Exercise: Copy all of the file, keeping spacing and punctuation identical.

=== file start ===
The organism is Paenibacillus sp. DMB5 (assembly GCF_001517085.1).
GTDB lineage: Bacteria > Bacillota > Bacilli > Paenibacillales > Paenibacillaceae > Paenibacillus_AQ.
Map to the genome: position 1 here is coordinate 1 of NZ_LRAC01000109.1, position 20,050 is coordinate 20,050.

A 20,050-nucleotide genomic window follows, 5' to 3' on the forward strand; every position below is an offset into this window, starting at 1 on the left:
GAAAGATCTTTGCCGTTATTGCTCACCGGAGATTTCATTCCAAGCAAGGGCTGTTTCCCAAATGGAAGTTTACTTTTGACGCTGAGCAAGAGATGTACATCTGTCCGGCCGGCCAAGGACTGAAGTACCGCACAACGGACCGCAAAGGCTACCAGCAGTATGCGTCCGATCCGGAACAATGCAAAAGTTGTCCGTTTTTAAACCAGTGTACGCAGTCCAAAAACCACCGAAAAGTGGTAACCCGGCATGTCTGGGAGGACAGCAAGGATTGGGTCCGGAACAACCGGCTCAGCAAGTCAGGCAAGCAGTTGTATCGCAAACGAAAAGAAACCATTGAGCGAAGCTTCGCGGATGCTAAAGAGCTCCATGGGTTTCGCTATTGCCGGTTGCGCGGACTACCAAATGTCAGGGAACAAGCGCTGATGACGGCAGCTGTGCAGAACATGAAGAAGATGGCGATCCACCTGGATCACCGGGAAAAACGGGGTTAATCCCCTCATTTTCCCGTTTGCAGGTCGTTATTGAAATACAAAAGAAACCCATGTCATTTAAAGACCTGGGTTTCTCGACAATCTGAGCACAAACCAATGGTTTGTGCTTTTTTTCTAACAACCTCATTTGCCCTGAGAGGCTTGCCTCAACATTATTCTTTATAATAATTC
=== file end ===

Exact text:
The organism is Paenibacillus sp. DMB5 (assembly GCF_001517085.1).
GTDB lineage: Bacteria > Bacillota > Bacilli > Paenibacillales > Paenibacillaceae > Paenibacillus_AQ.
Map to the genome: position 1 here is coordinate 1 of NZ_LRAC01000109.1, position 20,050 is coordinate 20,050.

A 20,050-nucleotide genomic window follows, 5' to 3' on the forward strand; every position below is an offset into this window, starting at 1 on the left:
GAAAGATCTTTGCCGTTATTGCTCACCGGAGATTTCATTCCAAGCAAGGGCTGTTTCCCAAATGGAAGTTTACTTTTGACGCTGAGCAAGAGATGTACATCTGTCCGGCCGGCCAAGGACTGAAGTACCGCACAACGGACCGCAAAGGCTACCAGCAGTATGCGTCCGATCCGGAACAATGCAAAAGTTGTCCGTTTTTAAACCAGTGTACGCAGTCCAAAAACCACCGAAAAGTGGTAACCCGGCATGTCTGGGAGGACAGCAAGGATTGGGTCCGGAACAACCGGCTCAGCAAGTCAGGCAAGCAGTTGTATCGCAAACGAAAAGAAACCATTGAGCGAAGCTTCGCGGATGCTAAAGAGCTCCATGGGTTTCGCTATTGCCGGTTGCGCGGACTACCAAATGTCAGGGAACAAGCGCTGATGACGGCAGCTGTGCAGAACATGAAGAAGATGGCGATCCACCTGGATCACCGGGAAAAACGGGGTTAATCCCCTCATTTTCCCGTTTGCAGGTCGTTATTGAAATACAAAAGAAACCCATGTCATTTAAAGACCTGGGTTTCTCGACAATCTGAGCACAAACCAATGGTTTGTGCTTTTTTTCTAACAACCTCATTTGCCCTGAGAGGCTTGCCTCAACATTATTCTTTATAATAATTC